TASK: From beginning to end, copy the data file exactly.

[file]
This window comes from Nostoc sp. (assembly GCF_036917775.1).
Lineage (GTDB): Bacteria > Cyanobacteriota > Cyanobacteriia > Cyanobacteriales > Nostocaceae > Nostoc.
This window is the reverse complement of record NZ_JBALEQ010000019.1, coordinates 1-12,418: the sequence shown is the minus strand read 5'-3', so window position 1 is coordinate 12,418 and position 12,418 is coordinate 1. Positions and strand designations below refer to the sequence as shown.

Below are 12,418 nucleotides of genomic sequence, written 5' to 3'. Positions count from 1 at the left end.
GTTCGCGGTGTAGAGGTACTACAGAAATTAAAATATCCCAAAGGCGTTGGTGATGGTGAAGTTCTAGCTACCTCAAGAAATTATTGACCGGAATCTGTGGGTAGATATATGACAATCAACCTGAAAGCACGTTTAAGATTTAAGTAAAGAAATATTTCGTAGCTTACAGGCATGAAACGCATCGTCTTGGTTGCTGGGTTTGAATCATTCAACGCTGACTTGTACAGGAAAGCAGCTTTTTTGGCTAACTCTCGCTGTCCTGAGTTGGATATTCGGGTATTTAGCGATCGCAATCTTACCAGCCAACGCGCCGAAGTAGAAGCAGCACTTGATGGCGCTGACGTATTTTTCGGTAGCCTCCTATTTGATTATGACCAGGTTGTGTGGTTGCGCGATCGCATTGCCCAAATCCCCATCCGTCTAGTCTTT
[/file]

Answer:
This window comes from Nostoc sp. (assembly GCF_036917775.1).
Lineage (GTDB): Bacteria > Cyanobacteriota > Cyanobacteriia > Cyanobacteriales > Nostocaceae > Nostoc.
This window is the reverse complement of record NZ_JBALEQ010000019.1, coordinates 1-12,418: the sequence shown is the minus strand read 5'-3', so window position 1 is coordinate 12,418 and position 12,418 is coordinate 1. Positions and strand designations below refer to the sequence as shown.

Below are 12,418 nucleotides of genomic sequence, written 5' to 3'. Positions count from 1 at the left end.
GTTCGCGGTGTAGAGGTACTACAGAAATTAAAATATCCCAAAGGCGTTGGTGATGGTGAAGTTCTAGCTACCTCAAGAAATTATTGACCGGAATCTGTGGGTAGATATATGACAATCAACCTGAAAGCACGTTTAAGATTTAAGTAAAGAAATATTTCGTAGCTTACAGGCATGAAACGCATCGTCTTGGTTGCTGGGTTTGAATCATTCAACGCTGACTTGTACAGGAAAGCAGCTTTTTTGGCTAACTCTCGCTGTCCTGAGTTGGATATTCGGGTATTTAGCGATCGCAATCTTACCAGCCAACGCGCCGAAGTAGAAGCAGCACTTGATGGCGCTGACGTATTTTTCGGTAGCCTCCTATTTGATTATGACCAGGTTGTGTGGTTGCGCGATCGCATTGCCCAAATCCCCATCCGTCTAGTCTTT